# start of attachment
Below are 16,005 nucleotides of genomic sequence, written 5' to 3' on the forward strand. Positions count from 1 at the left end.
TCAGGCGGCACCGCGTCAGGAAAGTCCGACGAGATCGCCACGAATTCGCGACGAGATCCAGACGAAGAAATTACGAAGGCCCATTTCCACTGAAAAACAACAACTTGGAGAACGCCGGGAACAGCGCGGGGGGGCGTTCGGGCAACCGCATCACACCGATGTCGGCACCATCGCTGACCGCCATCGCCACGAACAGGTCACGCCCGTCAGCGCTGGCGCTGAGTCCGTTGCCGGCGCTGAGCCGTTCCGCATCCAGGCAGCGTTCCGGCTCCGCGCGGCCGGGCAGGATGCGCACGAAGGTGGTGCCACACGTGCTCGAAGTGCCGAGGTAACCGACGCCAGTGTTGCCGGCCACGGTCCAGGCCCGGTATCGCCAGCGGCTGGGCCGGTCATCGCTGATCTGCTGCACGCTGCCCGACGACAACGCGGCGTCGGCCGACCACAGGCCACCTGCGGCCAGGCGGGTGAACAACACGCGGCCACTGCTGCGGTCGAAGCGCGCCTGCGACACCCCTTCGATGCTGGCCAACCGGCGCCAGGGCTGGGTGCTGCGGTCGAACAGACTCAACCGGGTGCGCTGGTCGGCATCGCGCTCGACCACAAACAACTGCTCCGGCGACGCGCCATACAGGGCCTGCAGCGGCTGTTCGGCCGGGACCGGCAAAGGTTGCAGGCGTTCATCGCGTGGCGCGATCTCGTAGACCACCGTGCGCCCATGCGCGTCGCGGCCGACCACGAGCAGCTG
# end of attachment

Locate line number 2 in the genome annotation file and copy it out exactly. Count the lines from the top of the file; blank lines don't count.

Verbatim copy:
TCAGGCGGCACCGCGTCAGGAAAGTCCGACGAGATCGCCACGAATTCGCGACGAGATCCAGACGAAGAAATTACGAAGGCCCATTTCCACTGAAAAACAACAACTTGGAGAACGCCGGGAACAGCGCGGGGGGGCGTTCGGGCAACCGCATCACACCGATGTCGGCACCATCGCTGACCGCCATCGCCACGAACAGGTCACGCCCGTCAGCGCTGGCGCTGAGTCCGTTGCCGGCGCTGAGCCGTTCCGCATCCAGGCAGCGTTCCGGCTCCGCGCGGCCGGGCAGGATGCGCACGAAGGTGGTGCCACACGTGCTCGAAGTGCCGAGGTAACCGACGCCAGTGTTGCCGGCCACGGTCCAGGCCCGGTATCGCCAGCGGCTGGGCCGGTCATCGCTGATCTGCTGCACGCTGCCCGACGACAACGCGGCGTCGGCCGACCACAGGCCACCTGCGGCCAGGCGGGTGAACAACACGCGGCCACTGCTGCGGTCGAAGCGCGCCTGCGACACCCCTTCGATGCTGGCCAACCGGCGCCAGGGCTGGGTGCTGCGGTCGAACAGACTCAACCGGGTGCGCTGGTCGGCATCGCGCTCGACCACAAACAACTGCTCCGGCGACGCGCCATACAGGGCCTGCAGCGGCTGTTCGGCCGGGACCGGCAAAGGTTGCAGGCGTTCATCGCGTGGCGCGATCTCGTAGACCACCGTGCGCCCATGCGCGTCGCGGCCGACCACGAGCAGCTG